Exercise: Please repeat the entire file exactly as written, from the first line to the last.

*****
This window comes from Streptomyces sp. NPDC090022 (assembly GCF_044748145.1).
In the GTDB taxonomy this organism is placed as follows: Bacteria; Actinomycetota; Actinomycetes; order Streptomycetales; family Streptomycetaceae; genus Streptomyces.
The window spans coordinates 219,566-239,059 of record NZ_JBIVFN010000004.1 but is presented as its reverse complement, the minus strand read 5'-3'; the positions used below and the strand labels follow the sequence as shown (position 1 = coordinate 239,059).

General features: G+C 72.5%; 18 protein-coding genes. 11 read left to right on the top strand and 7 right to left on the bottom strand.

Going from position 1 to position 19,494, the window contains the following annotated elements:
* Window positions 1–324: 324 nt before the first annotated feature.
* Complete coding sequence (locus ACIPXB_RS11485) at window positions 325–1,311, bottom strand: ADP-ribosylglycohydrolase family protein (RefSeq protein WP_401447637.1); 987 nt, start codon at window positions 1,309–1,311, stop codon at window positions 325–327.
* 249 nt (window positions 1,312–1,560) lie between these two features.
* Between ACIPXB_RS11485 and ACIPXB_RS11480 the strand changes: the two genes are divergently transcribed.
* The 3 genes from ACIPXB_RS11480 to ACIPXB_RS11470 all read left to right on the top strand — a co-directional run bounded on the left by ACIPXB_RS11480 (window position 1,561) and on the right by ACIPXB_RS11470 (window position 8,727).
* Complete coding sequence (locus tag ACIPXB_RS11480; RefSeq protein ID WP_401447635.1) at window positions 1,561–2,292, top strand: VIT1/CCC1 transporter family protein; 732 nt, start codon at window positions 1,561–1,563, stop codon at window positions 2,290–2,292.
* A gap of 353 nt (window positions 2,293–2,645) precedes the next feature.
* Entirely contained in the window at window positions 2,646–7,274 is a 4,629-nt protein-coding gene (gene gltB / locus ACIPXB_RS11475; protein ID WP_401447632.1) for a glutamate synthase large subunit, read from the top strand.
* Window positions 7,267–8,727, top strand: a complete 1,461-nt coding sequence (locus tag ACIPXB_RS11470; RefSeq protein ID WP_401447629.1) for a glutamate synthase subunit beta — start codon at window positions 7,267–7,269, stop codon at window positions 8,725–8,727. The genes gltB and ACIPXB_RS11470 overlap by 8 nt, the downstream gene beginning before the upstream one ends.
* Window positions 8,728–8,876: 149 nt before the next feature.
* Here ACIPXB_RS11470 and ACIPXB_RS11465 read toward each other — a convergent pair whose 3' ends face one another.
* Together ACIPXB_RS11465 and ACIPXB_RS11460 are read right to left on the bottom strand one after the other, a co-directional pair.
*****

This window comes from Streptomyces sp. NPDC090022 (assembly GCF_044748145.1).
In the GTDB taxonomy this organism is placed as follows: Bacteria; Actinomycetota; Actinomycetes; order Streptomycetales; family Streptomycetaceae; genus Streptomyces.
The window spans coordinates 219,566-239,059 of record NZ_JBIVFN010000004.1 but is presented as its reverse complement, the minus strand read 5'-3'; the positions used below and the strand labels follow the sequence as shown (position 1 = coordinate 239,059).

General features: G+C 72.5%; 18 protein-coding genes. 11 read left to right on the top strand and 7 right to left on the bottom strand.

Going from position 1 to position 19,494, the window contains the following annotated elements:
* Window positions 1–324: 324 nt before the first annotated feature.
* Complete coding sequence (locus ACIPXB_RS11485) at window positions 325–1,311, bottom strand: ADP-ribosylglycohydrolase family protein (RefSeq protein WP_401447637.1); 987 nt, start codon at window positions 1,309–1,311, stop codon at window positions 325–327.
* 249 nt (window positions 1,312–1,560) lie between these two features.
* Between ACIPXB_RS11485 and ACIPXB_RS11480 the strand changes: the two genes are divergently transcribed.
* The 3 genes from ACIPXB_RS11480 to ACIPXB_RS11470 all read left to right on the top strand — a co-directional run bounded on the left by ACIPXB_RS11480 (window position 1,561) and on the right by ACIPXB_RS11470 (window position 8,727).
* Complete coding sequence (locus tag ACIPXB_RS11480; RefSeq protein ID WP_401447635.1) at window positions 1,561–2,292, top strand: VIT1/CCC1 transporter family protein; 732 nt, start codon at window positions 1,561–1,563, stop codon at window positions 2,290–2,292.
* A gap of 353 nt (window positions 2,293–2,645) precedes the next feature.
* Entirely contained in the window at window positions 2,646–7,274 is a 4,629-nt protein-coding gene (gene gltB / locus ACIPXB_RS11475; protein ID WP_401447632.1) for a glutamate synthase large subunit, read from the top strand.
* Window positions 7,267–8,727, top strand: a complete 1,461-nt coding sequence (locus tag ACIPXB_RS11470; RefSeq protein ID WP_401447629.1) for a glutamate synthase subunit beta — start codon at window positions 7,267–7,269, stop codon at window positions 8,725–8,727. The genes gltB and ACIPXB_RS11470 overlap by 8 nt, the downstream gene beginning before the upstream one ends.
* Window positions 8,728–8,876: 149 nt before the next feature.
* Here ACIPXB_RS11470 and ACIPXB_RS11465 read toward each other — a convergent pair whose 3' ends face one another.
* Together ACIPXB_RS11465 and ACIPXB_RS11460 are read right to left on the bottom strand one after the other, a co-directional pair.